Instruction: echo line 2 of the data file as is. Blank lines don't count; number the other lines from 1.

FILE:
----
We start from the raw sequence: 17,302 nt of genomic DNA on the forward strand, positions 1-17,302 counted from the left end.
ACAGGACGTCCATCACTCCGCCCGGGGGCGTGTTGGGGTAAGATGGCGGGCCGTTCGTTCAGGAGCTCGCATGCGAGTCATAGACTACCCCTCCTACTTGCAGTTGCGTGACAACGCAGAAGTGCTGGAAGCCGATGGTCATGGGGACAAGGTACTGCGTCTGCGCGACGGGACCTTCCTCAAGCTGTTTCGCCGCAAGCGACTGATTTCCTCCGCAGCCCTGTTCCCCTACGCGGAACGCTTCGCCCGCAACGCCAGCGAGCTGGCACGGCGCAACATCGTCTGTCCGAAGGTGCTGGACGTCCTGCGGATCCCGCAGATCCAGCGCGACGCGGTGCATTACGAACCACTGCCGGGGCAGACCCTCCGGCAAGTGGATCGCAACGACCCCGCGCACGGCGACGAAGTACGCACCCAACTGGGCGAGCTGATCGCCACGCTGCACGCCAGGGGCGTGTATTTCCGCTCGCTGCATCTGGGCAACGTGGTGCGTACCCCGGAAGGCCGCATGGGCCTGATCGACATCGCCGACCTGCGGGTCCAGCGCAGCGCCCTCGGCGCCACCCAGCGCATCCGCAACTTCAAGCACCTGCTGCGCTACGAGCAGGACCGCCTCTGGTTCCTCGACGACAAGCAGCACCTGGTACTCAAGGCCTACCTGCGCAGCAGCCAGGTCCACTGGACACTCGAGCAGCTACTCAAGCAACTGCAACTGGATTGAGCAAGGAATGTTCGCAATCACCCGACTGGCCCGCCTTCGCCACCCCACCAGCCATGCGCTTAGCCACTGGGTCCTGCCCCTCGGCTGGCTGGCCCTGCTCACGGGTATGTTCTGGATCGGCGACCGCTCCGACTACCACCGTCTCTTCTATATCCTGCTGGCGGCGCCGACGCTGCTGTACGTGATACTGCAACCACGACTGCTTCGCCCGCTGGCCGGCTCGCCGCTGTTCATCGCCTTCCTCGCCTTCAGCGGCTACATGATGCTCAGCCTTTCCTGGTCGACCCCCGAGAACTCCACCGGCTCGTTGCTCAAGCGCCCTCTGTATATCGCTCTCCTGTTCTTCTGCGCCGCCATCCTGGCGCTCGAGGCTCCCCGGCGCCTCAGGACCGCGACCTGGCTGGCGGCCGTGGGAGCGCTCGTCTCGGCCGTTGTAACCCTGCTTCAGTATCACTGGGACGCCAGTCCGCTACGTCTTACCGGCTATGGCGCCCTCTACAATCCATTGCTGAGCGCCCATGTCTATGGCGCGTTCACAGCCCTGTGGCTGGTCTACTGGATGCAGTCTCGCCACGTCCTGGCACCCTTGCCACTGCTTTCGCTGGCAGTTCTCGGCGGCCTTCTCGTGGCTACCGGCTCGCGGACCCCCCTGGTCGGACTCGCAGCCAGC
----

ACAGGACGTCCATCACTCCGCCCGGGGGCGTGTTGGGGTAAGATGGCGGGCCGTTCGTTCAGGAGCTCGCATGCGAGTCATAGACTACCCCTCCTACTTGCAGTTGCGTGACAACGCAGAAGTGCTGGAAGCCGATGGTCATGGGGACAAGGTACTGCGTCTGCGCGACGGGACCTTCCTCAAGCTGTTTCGCCGCAAGCGACTGATTTCCTCCGCAGCCCTGTTCCCCTACGCGGAACGCTTCGCCCGCAACGCCAGCGAGCTGGCACGGCGCAACATCGTCTGTCCGAAGGTGCTGGACGTCCTGCGGATCCCGCAGATCCAGCGCGACGCGGTGCATTACGAACCACTGCCGGGGCAGACCCTCCGGCAAGTGGATCGCAACGACCCCGCGCACGGCGACGAAGTACGCACCCAACTGGGCGAGCTGATCGCCACGCTGCACGCCAGGGGCGTGTATTTCCGCTCGCTGCATCTGGGCAACGTGGTGCGTACCCCGGAAGGCCGCATGGGCCTGATCGACATCGCCGACCTGCGGGTCCAGCGCAGCGCCCTCGGCGCCACCCAGCGCATCCGCAACTTCAAGCACCTGCTGCGCTACGAGCAGGACCGCCTCTGGTTCCTCGACGACAAGCAGCACCTGGTACTCAAGGCCTACCTGCGCAGCAGCCAGGTCCACTGGACACTCGAGCAGCTACTCAAGCAACTGCAACTGGATTGAGCAAGGAATGTTCGCAATCACCCGACTGGCCCGCCTTCGCCACCCCACCAGCCATGCGCTTAGCCACTGGGTCCTGCCCCTCGGCTGGCTGGCCCTGCTCACGGGTATGTTCTGGATCGGCGACCGCTCCGACTACCACCGTCTCTTCTATATCCTGCTGGCGGCGCCGACGCTGCTGTACGTGATACTGCAACCACGACTGCTTCGCCCGCTGGCCGGCTCGCCGCTGTTCATCGCCTTCCTCGCCTTCAGCGGCTACATGATGCTCAGCCTTTCCTGGTCGACCCCCGAGAACTCCACCGGCTCGTTGCTCAAGCGCCCTCTGTATATCGCTCTCCTGTTCTTCTGCGCCGCCATCCTGGCGCTCGAGGCTCCCCGGCGCCTCAGGACCGCGACCTGGCTGGCGGCCGTGGGAGCGCTCGTCTCGGCCGTTGTAACCCTGCTTCAGTATCACTGGGACGCCAGTCCGCTACGTCTTACCGGCTATGGCGCCCTCTACAATCCATTGCTGAGCGCCCATGTCTATGGCGCGTTCACAGCCCTGTGGCTGGTCTACTGGATGCAGTCTCGCCACGTCCTGGCACCCTTGCCACTGCTTTCGCTGGCAGTTCTCGGCGGCCTTCTCGTGGCTACCGGCTCGCGGACCCCCCTGGTCGGACTCGCAGCCAGC